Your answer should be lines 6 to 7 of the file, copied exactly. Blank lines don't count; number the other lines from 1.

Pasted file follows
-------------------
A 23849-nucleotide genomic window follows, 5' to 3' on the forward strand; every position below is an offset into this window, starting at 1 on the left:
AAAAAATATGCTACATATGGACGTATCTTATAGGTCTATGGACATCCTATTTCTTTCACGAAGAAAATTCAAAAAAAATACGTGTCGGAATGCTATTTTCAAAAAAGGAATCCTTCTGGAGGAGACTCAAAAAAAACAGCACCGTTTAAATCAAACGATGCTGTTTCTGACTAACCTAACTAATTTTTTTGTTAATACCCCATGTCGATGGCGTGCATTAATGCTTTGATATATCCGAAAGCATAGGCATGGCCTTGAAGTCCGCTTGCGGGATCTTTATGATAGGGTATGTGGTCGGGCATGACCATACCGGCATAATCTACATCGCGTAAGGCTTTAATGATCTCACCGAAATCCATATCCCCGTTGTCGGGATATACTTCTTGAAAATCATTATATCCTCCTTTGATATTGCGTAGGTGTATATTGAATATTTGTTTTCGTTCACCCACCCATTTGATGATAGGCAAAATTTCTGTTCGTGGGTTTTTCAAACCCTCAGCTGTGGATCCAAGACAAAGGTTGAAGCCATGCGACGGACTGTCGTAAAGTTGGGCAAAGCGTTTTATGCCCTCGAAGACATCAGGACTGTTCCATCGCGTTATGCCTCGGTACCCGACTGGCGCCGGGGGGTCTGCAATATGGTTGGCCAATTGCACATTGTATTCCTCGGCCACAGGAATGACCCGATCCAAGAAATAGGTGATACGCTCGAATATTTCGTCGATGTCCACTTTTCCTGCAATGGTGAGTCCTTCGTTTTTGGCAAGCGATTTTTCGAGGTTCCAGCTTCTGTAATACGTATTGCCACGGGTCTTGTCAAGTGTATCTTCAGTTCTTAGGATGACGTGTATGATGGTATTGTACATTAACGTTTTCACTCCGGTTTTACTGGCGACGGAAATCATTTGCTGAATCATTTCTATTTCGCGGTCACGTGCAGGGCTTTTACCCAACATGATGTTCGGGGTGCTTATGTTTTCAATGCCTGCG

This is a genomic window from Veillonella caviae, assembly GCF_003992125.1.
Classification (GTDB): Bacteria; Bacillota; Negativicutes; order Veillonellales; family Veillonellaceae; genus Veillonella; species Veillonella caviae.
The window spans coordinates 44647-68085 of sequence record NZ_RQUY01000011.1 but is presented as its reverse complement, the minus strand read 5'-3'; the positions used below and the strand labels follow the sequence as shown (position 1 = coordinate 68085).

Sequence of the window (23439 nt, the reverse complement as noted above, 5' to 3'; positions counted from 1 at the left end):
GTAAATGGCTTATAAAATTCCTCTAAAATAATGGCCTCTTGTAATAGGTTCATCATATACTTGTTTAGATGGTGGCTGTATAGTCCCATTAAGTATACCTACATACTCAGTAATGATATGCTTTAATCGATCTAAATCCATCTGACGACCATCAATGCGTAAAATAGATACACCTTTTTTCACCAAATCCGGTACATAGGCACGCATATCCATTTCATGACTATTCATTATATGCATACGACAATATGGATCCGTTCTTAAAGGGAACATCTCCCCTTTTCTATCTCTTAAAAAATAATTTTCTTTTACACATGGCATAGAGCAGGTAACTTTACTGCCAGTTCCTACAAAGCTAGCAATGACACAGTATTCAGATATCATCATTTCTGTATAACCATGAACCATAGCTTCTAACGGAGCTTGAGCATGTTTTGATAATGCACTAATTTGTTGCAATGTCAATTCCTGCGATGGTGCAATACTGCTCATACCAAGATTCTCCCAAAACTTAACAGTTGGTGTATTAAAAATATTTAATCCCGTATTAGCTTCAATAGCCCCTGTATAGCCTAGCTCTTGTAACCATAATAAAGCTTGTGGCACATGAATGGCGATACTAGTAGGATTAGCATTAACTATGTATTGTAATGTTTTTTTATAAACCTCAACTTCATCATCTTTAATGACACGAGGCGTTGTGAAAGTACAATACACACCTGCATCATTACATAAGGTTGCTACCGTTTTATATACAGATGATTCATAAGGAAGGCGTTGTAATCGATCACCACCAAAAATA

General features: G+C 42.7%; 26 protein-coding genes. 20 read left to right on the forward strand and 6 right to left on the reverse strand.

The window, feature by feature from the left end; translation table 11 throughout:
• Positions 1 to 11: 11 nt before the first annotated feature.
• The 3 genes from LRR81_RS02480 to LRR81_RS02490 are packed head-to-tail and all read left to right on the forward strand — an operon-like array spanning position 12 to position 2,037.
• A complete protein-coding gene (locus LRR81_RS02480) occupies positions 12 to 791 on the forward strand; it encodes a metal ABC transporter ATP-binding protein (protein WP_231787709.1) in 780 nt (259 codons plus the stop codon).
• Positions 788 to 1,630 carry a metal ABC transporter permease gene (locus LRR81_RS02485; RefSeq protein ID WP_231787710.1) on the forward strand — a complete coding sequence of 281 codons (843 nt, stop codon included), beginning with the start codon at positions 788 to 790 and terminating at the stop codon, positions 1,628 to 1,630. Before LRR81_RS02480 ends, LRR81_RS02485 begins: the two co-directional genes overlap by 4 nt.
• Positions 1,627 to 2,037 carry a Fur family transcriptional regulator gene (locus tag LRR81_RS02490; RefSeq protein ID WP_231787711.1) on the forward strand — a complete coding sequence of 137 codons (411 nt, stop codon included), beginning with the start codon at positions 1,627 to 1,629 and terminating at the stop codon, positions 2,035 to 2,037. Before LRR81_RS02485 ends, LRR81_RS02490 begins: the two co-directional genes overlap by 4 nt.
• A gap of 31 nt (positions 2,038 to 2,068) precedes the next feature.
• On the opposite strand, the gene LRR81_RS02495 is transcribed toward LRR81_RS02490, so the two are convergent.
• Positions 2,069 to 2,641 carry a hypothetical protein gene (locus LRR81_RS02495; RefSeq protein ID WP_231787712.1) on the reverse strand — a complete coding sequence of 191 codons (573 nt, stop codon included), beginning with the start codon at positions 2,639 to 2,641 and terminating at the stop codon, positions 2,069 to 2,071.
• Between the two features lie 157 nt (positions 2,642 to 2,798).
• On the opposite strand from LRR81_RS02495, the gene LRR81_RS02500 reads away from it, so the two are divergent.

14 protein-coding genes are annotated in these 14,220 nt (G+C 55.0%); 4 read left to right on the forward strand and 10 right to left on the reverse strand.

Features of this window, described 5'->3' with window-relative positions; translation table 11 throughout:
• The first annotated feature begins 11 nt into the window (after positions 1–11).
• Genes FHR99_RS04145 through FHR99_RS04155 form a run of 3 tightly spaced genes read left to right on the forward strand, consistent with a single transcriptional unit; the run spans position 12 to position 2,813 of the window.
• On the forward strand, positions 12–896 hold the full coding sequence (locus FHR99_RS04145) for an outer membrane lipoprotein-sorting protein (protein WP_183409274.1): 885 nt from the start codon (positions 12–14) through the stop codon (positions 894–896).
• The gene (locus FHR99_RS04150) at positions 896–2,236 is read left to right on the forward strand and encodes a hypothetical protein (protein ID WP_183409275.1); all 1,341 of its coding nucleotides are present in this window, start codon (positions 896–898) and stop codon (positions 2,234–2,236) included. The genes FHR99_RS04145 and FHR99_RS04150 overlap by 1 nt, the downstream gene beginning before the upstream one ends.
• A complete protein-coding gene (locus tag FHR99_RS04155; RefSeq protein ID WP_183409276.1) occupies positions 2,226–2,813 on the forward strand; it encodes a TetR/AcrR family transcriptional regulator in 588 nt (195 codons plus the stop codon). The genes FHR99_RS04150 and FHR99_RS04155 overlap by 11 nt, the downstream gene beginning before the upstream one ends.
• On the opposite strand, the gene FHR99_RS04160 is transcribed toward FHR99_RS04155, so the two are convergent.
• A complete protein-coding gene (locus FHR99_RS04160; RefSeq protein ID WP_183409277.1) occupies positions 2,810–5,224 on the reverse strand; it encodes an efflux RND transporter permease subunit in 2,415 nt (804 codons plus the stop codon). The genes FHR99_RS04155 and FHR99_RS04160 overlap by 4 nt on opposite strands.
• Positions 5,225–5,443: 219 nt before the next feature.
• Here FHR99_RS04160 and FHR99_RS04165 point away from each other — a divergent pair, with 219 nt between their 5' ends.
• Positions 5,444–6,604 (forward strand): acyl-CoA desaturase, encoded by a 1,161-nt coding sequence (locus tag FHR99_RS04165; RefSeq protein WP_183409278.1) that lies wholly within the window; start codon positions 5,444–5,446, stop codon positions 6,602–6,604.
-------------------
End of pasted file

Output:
Sequence of the window (23439 nt, the reverse complement as noted above, 5' to 3'; positions counted from 1 at the left end):
GTAAATGGCTTATAAAATTCCTCTAAAATAATGGCCTCTTGTAATAGGTTCATCATATACTTGTTTAGATGGTGGCTGTATAGTCCCATTAAGTATACCTACATACTCAGTAATGATATGCTTTAATCGATCTAAATCCATCTGACGACCATCAATGCGTAAAATAGATACACCTTTTTTCACCAAATCCGGTACATAGGCACGCATATCCATTTCATGACTATTCATTATATGCATACGACAATATGGATCCGTTCTTAAAGGGAACATCTCCCCTTTTCTATCTCTTAAAAAATAATTTTCTTTTACACATGGCATAGAGCAGGTAACTTTACTGCCAGTTCCTACAAAGCTAGCAATGACACAGTATTCAGATATCATCATTTCTGTATAACCATGAACCATAGCTTCTAACGGAGCTTGAGCATGTTTTGATAATGCACTAATTTGTTGCAATGTCAATTCCTGCGATGGTGCAATACTGCTCATACCAAGATTCTCCCAAAACTTAACAGTTGGTGTATTAAAAATATTTAATCCCGTATTAGCTTCAATAGCCCCTGTATAGCCTAGCTCTTGTAACCATAATAAAGCTTGTGGCACATGAATGGCGATACTAGTAGGATTAGCATTAACTATGTATTGTAATGTTTTTTTATAAACCTCAACTTCATCATCTTTAATGACACGAGGCGTTGTGAAAGTACAATACACACCTGCATCATTACATAAGGTTGCTACCGTTTTATATACAGATGATTCATAAGGAAGGCGTTGTAATCGATCACCACCAAAAATA